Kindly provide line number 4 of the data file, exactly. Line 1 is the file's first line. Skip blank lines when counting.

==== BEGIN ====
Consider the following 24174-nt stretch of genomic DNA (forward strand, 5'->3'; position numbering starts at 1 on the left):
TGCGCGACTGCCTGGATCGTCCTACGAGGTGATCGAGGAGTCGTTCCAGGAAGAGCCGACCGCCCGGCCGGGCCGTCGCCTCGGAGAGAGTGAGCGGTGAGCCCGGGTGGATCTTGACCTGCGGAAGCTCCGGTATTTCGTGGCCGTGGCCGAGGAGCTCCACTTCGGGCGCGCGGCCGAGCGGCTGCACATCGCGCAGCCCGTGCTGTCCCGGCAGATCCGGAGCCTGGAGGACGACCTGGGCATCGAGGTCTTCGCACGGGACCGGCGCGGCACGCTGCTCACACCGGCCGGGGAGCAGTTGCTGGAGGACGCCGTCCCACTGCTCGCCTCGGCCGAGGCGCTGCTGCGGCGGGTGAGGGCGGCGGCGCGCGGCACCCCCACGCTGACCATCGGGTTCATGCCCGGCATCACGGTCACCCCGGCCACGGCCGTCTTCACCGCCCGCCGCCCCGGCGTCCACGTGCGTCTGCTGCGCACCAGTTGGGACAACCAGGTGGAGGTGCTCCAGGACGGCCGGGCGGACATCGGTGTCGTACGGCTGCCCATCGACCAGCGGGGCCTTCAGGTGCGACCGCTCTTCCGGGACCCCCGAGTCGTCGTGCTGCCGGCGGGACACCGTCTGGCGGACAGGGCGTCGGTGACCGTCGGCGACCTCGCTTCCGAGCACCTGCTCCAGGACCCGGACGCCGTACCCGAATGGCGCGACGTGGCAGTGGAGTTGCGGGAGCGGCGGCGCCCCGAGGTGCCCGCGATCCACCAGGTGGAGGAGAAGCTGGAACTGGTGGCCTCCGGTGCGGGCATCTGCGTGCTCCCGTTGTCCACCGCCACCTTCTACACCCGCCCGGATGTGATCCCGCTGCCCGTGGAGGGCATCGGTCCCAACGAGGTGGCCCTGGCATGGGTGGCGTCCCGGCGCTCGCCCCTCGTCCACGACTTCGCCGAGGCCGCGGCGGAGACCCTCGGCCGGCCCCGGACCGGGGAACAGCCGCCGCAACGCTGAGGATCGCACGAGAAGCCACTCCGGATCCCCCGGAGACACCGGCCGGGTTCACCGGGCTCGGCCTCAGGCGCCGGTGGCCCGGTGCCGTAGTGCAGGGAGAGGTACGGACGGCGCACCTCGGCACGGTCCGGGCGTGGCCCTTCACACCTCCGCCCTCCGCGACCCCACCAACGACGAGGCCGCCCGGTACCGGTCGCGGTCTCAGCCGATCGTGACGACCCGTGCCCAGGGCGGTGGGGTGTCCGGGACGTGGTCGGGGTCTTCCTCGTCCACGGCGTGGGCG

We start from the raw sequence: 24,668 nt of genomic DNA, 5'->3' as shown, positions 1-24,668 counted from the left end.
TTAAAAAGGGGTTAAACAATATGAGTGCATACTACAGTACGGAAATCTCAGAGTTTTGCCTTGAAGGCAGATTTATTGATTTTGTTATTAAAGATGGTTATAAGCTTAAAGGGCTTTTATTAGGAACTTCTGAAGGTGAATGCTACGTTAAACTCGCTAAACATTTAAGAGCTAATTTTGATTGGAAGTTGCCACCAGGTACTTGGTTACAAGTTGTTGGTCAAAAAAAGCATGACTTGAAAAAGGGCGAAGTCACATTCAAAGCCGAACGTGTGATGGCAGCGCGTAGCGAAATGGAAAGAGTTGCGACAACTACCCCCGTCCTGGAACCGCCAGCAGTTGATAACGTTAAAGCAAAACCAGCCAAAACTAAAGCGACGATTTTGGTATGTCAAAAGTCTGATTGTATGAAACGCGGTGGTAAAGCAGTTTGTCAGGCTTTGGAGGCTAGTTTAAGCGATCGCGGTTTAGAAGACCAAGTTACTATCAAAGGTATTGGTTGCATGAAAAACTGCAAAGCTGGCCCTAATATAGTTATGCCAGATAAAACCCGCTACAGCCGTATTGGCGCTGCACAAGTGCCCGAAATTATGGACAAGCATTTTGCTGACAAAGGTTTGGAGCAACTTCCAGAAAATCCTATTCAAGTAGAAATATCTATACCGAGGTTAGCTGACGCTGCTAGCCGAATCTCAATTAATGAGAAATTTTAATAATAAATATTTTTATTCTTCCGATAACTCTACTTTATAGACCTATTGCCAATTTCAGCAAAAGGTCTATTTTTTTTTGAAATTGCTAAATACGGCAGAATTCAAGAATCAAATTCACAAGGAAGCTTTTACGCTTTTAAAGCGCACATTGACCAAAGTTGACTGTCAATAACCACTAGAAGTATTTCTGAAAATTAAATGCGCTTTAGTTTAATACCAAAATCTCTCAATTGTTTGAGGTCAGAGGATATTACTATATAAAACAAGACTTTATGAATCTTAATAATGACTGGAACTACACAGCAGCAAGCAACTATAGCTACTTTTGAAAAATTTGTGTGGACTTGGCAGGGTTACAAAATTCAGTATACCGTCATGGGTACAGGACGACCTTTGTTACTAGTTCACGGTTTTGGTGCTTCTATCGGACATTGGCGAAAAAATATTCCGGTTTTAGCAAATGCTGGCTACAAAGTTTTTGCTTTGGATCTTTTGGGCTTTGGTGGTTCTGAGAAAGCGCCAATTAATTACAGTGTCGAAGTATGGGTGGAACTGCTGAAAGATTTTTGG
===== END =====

TTAAAAAGGGGTTAAACAATATGAGTGCATACTACAGTACGGAAATCTCAGAGTTTTGCCTTGAAGGCAGATTTATTGATTTTGTTATTAAAGATGGTTATAAGCTTAAAGGGCTTTTATTAGGAACTTCTGAAGGTGAATGCTACGTTAAACTCGCTAAACATTTAAGAGCTAATTTTGATTGGAAGTTGCCACCAGGTACTTGGTTACAAGTTGTTGGTCAAAAAAAGCATGACTTGAAAAAGGGCGAAGTCACATTCAAAGCCGAACGTGTGATGGCAGCGCGTAGCGAAATGGAAAGAGTTGCGACAACTACCCCCGTCCTGGAACCGCCAGCAGTTGATAACGTTAAAGCAAAACCAGCCAAAACTAAAGCGACGATTTTGGTATGTCAAAAGTCTGATTGTATGAAACGCGGTGGTAAAGCAGTTTGTCAGGCTTTGGAGGCTAGTTTAAGCGATCGCGGTTTAGAAGACCAAGTTACTATCAAAGGTATTGGTTGCATGAAAAACTGCAAAGCTGGCCCTAATATAGTTATGCCAGATAAAACCCGCTACAGCCGTATTGGCGCTGCACAAGTGCCCGAAATTATGGACAAGCATTTTGCTGACAAAGGTTTGGAGCAACTTCCAGAAAATCCTATTCAAGTAGAAATATCTATACCGAGGTTAGCTGACGCTGCTAGCCGAATCTCAATTAATGAGAAATTTTAATAATAAATATTTTTATTCTTCCGATAACTCTACTTTATAGACCTATTGCCAATTTCAGCAAAAGGTCTATTTTTTTTTGAAATTGCTAAATACGGCAGAATTCAAGAATCAAATTCACAAGGAAGCTTTTACGCTTTTAAAGCGCACATTGACCAAAGTTGACTGTCAATAACCACTAGAAGTATTTCTGAAAATTAAATGCGCTTTAGTTTAATACCAAAATCTCTCAATTGTTTGAGGTCAGAGGATATTACTATATAAAACAAGACTTTATGAATCTTAATAATGACTGGAACTACACAGCAGCAAGCAACTATAGCTACTTTTGAAAAATTTGTGTGGACTTGGCAGGGTTACAAAATTCAGTATACCGTCATGGGTACAGGACGACCTTTGTTACTAGTTCACGGTTTTGGTGCTTCTATCGGACATTGGCGAAAAAATATTCCGGTTTTAGCAAATGCTGGCTACAAAGTTTTTGCTTTGGATCTTTTGGGCTTTGGTGGTTCTGAGAAAGCGCCAATTAATTACAGTGTCGAAGTATGGGTGGAACTGCTGAAAGATTTTTGG